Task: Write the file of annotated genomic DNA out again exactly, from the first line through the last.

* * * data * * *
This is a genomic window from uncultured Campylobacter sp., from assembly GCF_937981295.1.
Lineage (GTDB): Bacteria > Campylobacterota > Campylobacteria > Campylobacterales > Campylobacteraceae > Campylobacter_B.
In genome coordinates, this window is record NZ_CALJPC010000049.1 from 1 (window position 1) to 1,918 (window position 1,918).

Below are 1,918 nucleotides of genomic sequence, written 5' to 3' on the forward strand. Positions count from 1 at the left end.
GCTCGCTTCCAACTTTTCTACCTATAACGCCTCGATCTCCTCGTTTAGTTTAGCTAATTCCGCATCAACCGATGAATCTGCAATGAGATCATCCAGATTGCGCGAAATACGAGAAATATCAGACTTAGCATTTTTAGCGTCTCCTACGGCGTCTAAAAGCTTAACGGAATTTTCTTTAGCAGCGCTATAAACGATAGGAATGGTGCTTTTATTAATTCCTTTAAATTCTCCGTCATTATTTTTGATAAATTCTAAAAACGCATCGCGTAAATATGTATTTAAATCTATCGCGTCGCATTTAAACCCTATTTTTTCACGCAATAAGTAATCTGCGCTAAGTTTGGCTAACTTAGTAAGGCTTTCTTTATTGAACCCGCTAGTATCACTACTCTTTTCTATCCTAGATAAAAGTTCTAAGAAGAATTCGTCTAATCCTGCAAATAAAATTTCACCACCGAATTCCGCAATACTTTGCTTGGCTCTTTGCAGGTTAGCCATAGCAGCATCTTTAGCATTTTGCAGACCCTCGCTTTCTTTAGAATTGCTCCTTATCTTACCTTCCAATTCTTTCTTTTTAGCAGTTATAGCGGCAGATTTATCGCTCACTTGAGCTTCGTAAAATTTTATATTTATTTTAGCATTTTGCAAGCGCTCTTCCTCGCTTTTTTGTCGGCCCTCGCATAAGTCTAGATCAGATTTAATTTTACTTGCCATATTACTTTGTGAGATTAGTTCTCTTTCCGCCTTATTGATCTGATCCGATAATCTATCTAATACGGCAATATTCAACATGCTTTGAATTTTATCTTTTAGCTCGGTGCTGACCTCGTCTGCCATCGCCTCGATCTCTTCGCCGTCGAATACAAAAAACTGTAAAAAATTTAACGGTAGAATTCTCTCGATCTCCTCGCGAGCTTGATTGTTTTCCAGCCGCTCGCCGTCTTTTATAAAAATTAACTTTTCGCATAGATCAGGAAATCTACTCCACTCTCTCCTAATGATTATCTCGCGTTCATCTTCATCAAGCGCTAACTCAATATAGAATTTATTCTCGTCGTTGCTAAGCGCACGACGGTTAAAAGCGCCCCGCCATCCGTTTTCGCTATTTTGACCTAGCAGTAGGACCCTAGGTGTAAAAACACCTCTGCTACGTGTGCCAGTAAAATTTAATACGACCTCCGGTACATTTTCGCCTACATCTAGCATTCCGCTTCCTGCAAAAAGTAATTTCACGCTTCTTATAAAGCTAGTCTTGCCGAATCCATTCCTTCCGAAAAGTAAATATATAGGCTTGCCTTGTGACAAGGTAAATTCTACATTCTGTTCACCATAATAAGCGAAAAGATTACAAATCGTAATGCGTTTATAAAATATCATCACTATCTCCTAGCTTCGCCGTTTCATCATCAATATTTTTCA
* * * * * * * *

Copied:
This is a genomic window from uncultured Campylobacter sp., from assembly GCF_937981295.1.
Lineage (GTDB): Bacteria > Campylobacterota > Campylobacteria > Campylobacterales > Campylobacteraceae > Campylobacter_B.
In genome coordinates, this window is record NZ_CALJPC010000049.1 from 1 (window position 1) to 1,918 (window position 1,918).

Below are 1,918 nucleotides of genomic sequence, written 5' to 3' on the forward strand. Positions count from 1 at the left end.
GCTCGCTTCCAACTTTTCTACCTATAACGCCTCGATCTCCTCGTTTAGTTTAGCTAATTCCGCATCAACCGATGAATCTGCAATGAGATCATCCAGATTGCGCGAAATACGAGAAATATCAGACTTAGCATTTTTAGCGTCTCCTACGGCGTCTAAAAGCTTAACGGAATTTTCTTTAGCAGCGCTATAAACGATAGGAATGGTGCTTTTATTAATTCCTTTAAATTCTCCGTCATTATTTTTGATAAATTCTAAAAACGCATCGCGTAAATATGTATTTAAATCTATCGCGTCGCATTTAAACCCTATTTTTTCACGCAATAAGTAATCTGCGCTAAGTTTGGCTAACTTAGTAAGGCTTTCTTTATTGAACCCGCTAGTATCACTACTCTTTTCTATCCTAGATAAAAGTTCTAAGAAGAATTCGTCTAATCCTGCAAATAAAATTTCACCACCGAATTCCGCAATACTTTGCTTGGCTCTTTGCAGGTTAGCCATAGCAGCATCTTTAGCATTTTGCAGACCCTCGCTTTCTTTAGAATTGCTCCTTATCTTACCTTCCAATTCTTTCTTTTTAGCAGTTATAGCGGCAGATTTATCGCTCACTTGAGCTTCGTAAAATTTTATATTTATTTTAGCATTTTGCAAGCGCTCTTCCTCGCTTTTTTGTCGGCCCTCGCATAAGTCTAGATCAGATTTAATTTTACTTGCCATATTACTTTGTGAGATTAGTTCTCTTTCCGCCTTATTGATCTGATCCGATAATCTATCTAATACGGCAATATTCAACATGCTTTGAATTTTATCTTTTAGCTCGGTGCTGACCTCGTCTGCCATCGCCTCGATCTCTTCGCCGTCGAATACAAAAAACTGTAAAAAATTTAACGGTAGAATTCTCTCGATCTCCTCGCGAGCTTGATTGTTTTCCAGCCGCTCGCCGTCTTTTATAAAAATTAACTTTTCGCATAGATCAGGAAATCTACTCCACTCTCTCCTAATGATTATCTCGCGTTCATCTTCATCAAGCGCTAACTCAATATAGAATTTATTCTCGTCGTTGCTAAGCGCACGACGGTTAAAAGCGCCCCGCCATCCGTTTTCGCTATTTTGACCTAGCAGTAGGACCCTAGGTGTAAAAACACCTCTGCTACGTGTGCCAGTAAAATTTAATACGACCTCCGGTACATTTTCGCCTACATCTAGCATTCCGCTTCCTGCAAAAAGTAATTTCACGCTTCTTATAAAGCTAGTCTTGCCGAATCCATTCCTTCCGAAAAGTAAATATATAGGCTTGCCTTGTGACAAGGTAAATTCTACATTCTGTTCACCATAATAAGCGAAAAGATTACAAATCGTAATGCGTTTATAAAATATCATCACTATCTCCTAGCTTCGCCGTTTCATCATCAATATTTTTCA